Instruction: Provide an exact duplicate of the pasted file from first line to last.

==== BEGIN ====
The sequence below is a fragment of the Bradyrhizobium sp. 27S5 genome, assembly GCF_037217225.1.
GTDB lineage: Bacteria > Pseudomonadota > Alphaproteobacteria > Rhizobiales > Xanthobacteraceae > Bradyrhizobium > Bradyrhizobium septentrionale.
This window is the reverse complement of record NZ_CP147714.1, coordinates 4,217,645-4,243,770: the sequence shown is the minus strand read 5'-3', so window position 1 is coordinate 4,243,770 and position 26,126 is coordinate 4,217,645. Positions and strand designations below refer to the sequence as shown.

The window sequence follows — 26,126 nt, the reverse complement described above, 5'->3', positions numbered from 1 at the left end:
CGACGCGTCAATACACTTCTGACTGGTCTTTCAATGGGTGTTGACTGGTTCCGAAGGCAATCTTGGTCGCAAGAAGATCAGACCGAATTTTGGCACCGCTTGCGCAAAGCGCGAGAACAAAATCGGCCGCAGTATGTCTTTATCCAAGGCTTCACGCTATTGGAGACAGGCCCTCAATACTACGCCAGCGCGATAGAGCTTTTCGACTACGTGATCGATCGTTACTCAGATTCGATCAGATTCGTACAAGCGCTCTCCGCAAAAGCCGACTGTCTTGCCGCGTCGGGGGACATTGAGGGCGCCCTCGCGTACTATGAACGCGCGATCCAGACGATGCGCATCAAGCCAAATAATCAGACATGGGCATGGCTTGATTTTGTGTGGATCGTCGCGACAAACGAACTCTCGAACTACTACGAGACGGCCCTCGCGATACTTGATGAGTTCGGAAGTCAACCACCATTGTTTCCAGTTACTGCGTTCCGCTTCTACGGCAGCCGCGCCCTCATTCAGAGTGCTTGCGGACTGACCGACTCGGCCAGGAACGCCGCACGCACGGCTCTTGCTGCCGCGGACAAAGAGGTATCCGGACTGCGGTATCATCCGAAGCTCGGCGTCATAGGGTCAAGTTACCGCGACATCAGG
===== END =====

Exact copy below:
The sequence below is a fragment of the Bradyrhizobium sp. 27S5 genome, assembly GCF_037217225.1.
GTDB lineage: Bacteria > Pseudomonadota > Alphaproteobacteria > Rhizobiales > Xanthobacteraceae > Bradyrhizobium > Bradyrhizobium septentrionale.
This window is the reverse complement of record NZ_CP147714.1, coordinates 4,217,645-4,243,770: the sequence shown is the minus strand read 5'-3', so window position 1 is coordinate 4,243,770 and position 26,126 is coordinate 4,217,645. Positions and strand designations below refer to the sequence as shown.

The window sequence follows — 26,126 nt, the reverse complement described above, 5'->3', positions numbered from 1 at the left end:
CGACGCGTCAATACACTTCTGACTGGTCTTTCAATGGGTGTTGACTGGTTCCGAAGGCAATCTTGGTCGCAAGAAGATCAGACCGAATTTTGGCACCGCTTGCGCAAAGCGCGAGAACAAAATCGGCCGCAGTATGTCTTTATCCAAGGCTTCACGCTATTGGAGACAGGCCCTCAATACTACGCCAGCGCGATAGAGCTTTTCGACTACGTGATCGATCGTTACTCAGATTCGATCAGATTCGTACAAGCGCTCTCCGCAAAAGCCGACTGTCTTGCCGCGTCGGGGGACATTGAGGGCGCCCTCGCGTACTATGAACGCGCGATCCAGACGATGCGCATCAAGCCAAATAATCAGACATGGGCATGGCTTGATTTTGTGTGGATCGTCGCGACAAACGAACTCTCGAACTACTACGAGACGGCCCTCGCGATACTTGATGAGTTCGGAAGTCAACCACCATTGTTTCCAGTTACTGCGTTCCGCTTCTACGGCAGCCGCGCCCTCATTCAGAGTGCTTGCGGACTGACCGACTCGGCCAGGAACGCCGCACGCACGGCTCTTGCTGCCGCGGACAAAGAGGTATCCGGACTGCGGTATCATCCGAAGCTCGGCGTCATAGGGTCAAGTTACCGCGACATCAGG